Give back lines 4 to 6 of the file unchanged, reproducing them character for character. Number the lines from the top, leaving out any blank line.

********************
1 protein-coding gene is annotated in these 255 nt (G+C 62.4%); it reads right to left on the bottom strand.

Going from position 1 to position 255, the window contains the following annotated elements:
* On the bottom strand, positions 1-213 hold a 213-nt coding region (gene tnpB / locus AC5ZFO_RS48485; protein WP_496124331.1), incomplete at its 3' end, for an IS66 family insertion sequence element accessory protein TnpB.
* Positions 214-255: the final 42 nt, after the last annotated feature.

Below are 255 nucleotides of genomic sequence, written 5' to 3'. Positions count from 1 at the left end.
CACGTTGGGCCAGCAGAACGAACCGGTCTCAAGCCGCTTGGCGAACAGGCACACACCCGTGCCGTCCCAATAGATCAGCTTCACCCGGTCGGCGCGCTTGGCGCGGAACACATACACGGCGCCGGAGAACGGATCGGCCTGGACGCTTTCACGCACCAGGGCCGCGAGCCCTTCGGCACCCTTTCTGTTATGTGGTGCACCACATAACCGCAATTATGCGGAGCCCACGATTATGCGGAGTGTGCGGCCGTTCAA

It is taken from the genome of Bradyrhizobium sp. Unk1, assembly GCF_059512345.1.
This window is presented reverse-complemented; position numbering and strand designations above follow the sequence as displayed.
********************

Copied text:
* Positions 214-255: the final 42 nt, after the last annotated feature.

Below are 255 nucleotides of genomic sequence, written 5' to 3'. Positions count from 1 at the left end.
CACGTTGGGCCAGCAGAACGAACCGGTCTCAAGCCGCTTGGCGAACAGGCACACACCCGTGCCGTCCCAATAGATCAGCTTCACCCGGTCGGCGCGCTTGGCGCGGAACACATACACGGCGCCGGAGAACGGATCGGCCTGGACGCTTTCACGCACCAGGGCCGCGAGCCCTTCGGCACCCTTTCTGTTATGTGGTGCACCACATAACCGCAATTATGCGGAGCCCACGATTATGCGGAGTGTGCGGCCGTTCAA